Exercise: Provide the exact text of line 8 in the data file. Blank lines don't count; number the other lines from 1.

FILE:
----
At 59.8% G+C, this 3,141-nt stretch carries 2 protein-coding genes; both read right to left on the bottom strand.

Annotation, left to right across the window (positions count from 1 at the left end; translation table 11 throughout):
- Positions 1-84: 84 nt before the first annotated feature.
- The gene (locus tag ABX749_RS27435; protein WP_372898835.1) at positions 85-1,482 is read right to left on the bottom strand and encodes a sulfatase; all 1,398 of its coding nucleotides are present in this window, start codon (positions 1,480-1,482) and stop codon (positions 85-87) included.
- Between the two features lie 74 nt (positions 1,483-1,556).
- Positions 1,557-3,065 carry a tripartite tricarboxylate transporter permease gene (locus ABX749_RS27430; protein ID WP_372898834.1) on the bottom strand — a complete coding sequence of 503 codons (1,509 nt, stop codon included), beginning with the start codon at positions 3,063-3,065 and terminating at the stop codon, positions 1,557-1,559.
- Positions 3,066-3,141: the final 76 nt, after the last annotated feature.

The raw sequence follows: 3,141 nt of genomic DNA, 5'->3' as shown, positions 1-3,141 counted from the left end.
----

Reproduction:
The raw sequence follows: 3,141 nt of genomic DNA, 5'->3' as shown, positions 1-3,141 counted from the left end.